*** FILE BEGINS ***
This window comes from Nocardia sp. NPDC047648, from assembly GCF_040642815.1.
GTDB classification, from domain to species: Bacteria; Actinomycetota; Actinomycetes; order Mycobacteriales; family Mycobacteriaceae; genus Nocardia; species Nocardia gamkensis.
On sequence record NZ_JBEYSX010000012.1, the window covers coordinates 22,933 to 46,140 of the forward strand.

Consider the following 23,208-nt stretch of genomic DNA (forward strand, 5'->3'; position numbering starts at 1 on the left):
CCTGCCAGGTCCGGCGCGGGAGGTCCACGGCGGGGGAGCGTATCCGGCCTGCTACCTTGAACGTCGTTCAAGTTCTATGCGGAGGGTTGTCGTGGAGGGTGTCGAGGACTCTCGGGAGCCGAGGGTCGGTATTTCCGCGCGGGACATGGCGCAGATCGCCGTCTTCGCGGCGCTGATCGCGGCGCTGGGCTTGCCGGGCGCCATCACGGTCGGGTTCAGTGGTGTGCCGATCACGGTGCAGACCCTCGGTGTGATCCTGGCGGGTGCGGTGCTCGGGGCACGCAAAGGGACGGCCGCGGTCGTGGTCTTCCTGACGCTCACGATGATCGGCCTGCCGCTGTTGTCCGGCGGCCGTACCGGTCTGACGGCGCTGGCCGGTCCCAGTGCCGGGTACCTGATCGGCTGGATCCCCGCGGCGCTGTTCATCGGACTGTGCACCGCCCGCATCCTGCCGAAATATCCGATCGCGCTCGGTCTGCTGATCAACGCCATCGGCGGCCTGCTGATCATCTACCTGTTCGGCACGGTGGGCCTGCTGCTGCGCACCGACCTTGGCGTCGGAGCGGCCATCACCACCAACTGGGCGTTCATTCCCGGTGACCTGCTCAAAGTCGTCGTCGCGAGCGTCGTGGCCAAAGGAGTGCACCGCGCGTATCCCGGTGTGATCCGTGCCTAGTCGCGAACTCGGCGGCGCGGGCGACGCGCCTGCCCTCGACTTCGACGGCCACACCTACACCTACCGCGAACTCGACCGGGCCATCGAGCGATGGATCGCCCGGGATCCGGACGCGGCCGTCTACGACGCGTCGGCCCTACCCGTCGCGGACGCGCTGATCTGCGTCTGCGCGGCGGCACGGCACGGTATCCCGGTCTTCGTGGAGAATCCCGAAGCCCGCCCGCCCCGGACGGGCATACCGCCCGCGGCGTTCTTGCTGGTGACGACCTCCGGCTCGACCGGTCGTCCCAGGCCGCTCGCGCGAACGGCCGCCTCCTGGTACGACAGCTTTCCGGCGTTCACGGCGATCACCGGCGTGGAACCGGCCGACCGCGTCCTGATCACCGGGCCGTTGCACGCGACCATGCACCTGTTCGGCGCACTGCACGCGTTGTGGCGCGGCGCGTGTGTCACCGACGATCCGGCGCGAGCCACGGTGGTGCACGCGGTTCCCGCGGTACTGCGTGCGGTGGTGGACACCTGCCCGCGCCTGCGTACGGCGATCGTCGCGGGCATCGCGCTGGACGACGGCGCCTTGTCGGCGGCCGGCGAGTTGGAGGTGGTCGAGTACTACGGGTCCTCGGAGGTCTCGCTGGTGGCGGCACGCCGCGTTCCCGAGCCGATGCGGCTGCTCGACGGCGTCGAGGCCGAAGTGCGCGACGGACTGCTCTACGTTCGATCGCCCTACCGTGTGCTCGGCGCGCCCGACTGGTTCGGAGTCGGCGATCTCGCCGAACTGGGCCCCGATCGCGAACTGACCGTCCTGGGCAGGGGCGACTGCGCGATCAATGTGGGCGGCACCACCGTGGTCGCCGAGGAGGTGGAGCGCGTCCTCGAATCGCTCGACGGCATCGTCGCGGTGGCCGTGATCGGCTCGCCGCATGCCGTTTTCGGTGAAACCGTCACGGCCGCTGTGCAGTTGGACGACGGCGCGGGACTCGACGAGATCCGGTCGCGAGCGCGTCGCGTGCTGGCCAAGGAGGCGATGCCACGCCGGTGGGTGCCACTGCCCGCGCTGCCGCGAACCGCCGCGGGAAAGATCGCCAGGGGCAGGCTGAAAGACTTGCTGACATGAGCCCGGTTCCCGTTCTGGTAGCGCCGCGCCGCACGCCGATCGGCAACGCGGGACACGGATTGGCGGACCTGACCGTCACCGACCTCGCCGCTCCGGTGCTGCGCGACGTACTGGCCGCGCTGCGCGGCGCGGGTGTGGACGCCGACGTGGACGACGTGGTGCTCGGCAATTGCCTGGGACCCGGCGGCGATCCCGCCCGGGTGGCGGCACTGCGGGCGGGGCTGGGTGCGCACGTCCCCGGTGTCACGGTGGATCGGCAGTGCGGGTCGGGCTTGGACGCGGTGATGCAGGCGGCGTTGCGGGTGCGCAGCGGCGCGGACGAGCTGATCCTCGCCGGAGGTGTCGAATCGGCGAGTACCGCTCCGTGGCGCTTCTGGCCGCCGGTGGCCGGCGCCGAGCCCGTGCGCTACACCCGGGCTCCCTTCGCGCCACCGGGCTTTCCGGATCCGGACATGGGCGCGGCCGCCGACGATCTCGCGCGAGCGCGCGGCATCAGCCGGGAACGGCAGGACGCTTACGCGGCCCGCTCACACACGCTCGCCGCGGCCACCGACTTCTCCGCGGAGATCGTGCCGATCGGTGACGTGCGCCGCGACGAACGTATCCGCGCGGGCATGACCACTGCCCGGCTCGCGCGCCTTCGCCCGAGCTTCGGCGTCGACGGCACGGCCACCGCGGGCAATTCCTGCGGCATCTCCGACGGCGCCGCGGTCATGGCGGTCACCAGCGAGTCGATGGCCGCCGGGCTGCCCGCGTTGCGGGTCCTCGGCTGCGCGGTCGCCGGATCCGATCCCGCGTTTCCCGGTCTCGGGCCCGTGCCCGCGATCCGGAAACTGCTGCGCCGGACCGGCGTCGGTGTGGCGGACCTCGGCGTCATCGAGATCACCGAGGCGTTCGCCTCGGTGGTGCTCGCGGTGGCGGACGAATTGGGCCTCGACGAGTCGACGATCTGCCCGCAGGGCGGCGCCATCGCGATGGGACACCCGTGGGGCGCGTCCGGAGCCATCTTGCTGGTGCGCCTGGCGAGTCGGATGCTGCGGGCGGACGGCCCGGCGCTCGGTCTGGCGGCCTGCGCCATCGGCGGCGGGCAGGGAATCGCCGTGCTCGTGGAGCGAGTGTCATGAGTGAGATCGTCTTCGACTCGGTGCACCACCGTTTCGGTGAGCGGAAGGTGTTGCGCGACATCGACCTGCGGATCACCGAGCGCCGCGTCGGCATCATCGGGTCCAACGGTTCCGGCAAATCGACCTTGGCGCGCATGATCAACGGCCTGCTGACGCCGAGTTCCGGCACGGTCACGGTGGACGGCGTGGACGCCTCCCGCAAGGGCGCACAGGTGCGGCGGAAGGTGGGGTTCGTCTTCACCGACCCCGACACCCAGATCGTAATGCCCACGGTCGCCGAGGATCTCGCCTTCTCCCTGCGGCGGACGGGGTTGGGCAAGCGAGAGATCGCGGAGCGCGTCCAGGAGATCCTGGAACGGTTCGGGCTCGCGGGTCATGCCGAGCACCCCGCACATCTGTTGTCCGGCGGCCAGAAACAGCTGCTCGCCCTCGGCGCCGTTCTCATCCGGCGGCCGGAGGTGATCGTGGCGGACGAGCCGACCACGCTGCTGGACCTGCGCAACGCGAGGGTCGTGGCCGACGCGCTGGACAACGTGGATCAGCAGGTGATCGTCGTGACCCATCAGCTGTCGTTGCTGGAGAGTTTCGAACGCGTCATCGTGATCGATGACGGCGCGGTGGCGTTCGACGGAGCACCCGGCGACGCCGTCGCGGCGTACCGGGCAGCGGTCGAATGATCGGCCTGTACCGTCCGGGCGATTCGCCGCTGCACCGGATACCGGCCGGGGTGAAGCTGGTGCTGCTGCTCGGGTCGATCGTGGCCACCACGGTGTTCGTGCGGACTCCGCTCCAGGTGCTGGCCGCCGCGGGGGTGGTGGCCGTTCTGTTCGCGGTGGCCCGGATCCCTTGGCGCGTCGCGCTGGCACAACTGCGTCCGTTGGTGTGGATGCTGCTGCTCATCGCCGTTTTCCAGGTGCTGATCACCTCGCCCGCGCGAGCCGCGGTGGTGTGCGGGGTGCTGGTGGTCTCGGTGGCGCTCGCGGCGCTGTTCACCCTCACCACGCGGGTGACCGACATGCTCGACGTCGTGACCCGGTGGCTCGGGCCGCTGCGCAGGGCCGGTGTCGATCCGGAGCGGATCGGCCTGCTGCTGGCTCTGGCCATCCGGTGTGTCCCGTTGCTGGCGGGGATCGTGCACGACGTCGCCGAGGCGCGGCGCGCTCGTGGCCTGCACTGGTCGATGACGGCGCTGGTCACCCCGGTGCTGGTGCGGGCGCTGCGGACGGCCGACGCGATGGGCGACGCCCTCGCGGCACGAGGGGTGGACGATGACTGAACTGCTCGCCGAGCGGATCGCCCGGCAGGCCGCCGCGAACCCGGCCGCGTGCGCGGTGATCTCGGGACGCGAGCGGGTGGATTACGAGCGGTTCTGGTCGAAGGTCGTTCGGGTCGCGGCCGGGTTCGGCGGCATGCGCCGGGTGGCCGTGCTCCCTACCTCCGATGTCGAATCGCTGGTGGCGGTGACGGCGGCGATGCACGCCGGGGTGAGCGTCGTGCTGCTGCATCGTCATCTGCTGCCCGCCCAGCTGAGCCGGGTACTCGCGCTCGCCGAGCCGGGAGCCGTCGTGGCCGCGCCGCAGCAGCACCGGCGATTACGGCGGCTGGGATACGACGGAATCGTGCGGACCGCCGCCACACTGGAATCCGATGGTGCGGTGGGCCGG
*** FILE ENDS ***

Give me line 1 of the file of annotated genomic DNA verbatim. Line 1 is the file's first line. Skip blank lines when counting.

This window comes from Nocardia sp. NPDC047648, from assembly GCF_040642815.1.